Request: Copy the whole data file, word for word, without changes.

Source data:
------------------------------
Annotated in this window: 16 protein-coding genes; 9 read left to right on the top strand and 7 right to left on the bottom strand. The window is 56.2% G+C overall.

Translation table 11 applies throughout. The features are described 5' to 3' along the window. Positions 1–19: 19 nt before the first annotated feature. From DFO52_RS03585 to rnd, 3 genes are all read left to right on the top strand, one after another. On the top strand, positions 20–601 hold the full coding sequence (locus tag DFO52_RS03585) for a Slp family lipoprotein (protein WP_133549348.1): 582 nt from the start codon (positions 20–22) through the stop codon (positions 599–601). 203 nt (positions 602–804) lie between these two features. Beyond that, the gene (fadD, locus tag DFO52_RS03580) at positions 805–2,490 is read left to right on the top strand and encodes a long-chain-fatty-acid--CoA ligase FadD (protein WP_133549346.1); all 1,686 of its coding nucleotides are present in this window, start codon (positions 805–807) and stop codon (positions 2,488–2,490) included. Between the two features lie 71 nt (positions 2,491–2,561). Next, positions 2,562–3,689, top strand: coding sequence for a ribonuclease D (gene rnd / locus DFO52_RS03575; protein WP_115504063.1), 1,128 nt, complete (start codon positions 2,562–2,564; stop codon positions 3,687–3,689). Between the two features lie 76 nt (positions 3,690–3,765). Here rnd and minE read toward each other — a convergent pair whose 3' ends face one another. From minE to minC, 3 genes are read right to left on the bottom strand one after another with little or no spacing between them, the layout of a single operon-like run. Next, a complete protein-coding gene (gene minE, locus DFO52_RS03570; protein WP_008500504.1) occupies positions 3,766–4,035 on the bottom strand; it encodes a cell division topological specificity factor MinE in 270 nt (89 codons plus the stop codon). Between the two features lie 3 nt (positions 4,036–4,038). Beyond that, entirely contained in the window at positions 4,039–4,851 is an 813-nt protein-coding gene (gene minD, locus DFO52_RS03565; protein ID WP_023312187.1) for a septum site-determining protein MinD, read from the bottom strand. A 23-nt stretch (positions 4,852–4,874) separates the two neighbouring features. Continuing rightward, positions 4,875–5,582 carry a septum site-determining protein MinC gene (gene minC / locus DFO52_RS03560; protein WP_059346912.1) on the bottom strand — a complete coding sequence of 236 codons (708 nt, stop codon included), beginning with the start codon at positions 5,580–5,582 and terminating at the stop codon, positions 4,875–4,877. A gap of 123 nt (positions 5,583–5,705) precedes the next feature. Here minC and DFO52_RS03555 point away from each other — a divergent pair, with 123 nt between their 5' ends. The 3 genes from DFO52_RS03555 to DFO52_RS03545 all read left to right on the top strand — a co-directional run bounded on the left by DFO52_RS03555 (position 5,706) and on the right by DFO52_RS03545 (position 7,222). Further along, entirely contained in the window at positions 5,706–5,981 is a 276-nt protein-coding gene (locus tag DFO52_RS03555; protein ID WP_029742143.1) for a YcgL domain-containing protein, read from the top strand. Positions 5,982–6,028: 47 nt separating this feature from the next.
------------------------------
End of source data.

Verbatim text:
Annotated in this window: 16 protein-coding genes; 9 read left to right on the top strand and 7 right to left on the bottom strand. The window is 56.2% G+C overall.

Translation table 11 applies throughout. The features are described 5' to 3' along the window. Positions 1–19: 19 nt before the first annotated feature. From DFO52_RS03585 to rnd, 3 genes are all read left to right on the top strand, one after another. On the top strand, positions 20–601 hold the full coding sequence (locus tag DFO52_RS03585) for a Slp family lipoprotein (protein WP_133549348.1): 582 nt from the start codon (positions 20–22) through the stop codon (positions 599–601). 203 nt (positions 602–804) lie between these two features. Beyond that, the gene (fadD, locus tag DFO52_RS03580) at positions 805–2,490 is read left to right on the top strand and encodes a long-chain-fatty-acid--CoA ligase FadD (protein WP_133549346.1); all 1,686 of its coding nucleotides are present in this window, start codon (positions 805–807) and stop codon (positions 2,488–2,490) included. Between the two features lie 71 nt (positions 2,491–2,561). Next, positions 2,562–3,689, top strand: coding sequence for a ribonuclease D (gene rnd / locus DFO52_RS03575; protein WP_115504063.1), 1,128 nt, complete (start codon positions 2,562–2,564; stop codon positions 3,687–3,689). Between the two features lie 76 nt (positions 3,690–3,765). Here rnd and minE read toward each other — a convergent pair whose 3' ends face one another. From minE to minC, 3 genes are read right to left on the bottom strand one after another with little or no spacing between them, the layout of a single operon-like run. Next, a complete protein-coding gene (gene minE, locus DFO52_RS03570; protein WP_008500504.1) occupies positions 3,766–4,035 on the bottom strand; it encodes a cell division topological specificity factor MinE in 270 nt (89 codons plus the stop codon). Between the two features lie 3 nt (positions 4,036–4,038). Beyond that, entirely contained in the window at positions 4,039–4,851 is an 813-nt protein-coding gene (gene minD, locus DFO52_RS03565; protein ID WP_023312187.1) for a septum site-determining protein MinD, read from the bottom strand. A 23-nt stretch (positions 4,852–4,874) separates the two neighbouring features. Continuing rightward, positions 4,875–5,582 carry a septum site-determining protein MinC gene (gene minC / locus DFO52_RS03560; protein WP_059346912.1) on the bottom strand — a complete coding sequence of 236 codons (708 nt, stop codon included), beginning with the start codon at positions 5,580–5,582 and terminating at the stop codon, positions 4,875–4,877. A gap of 123 nt (positions 5,583–5,705) precedes the next feature. Here minC and DFO52_RS03555 point away from each other — a divergent pair, with 123 nt between their 5' ends. The 3 genes from DFO52_RS03555 to DFO52_RS03545 all read left to right on the top strand — a co-directional run bounded on the left by DFO52_RS03555 (position 5,706) and on the right by DFO52_RS03545 (position 7,222). Further along, entirely contained in the window at positions 5,706–5,981 is a 276-nt protein-coding gene (locus tag DFO52_RS03555; protein ID WP_029742143.1) for a YcgL domain-containing protein, read from the top strand. Positions 5,982–6,028: 47 nt separating this feature from the next.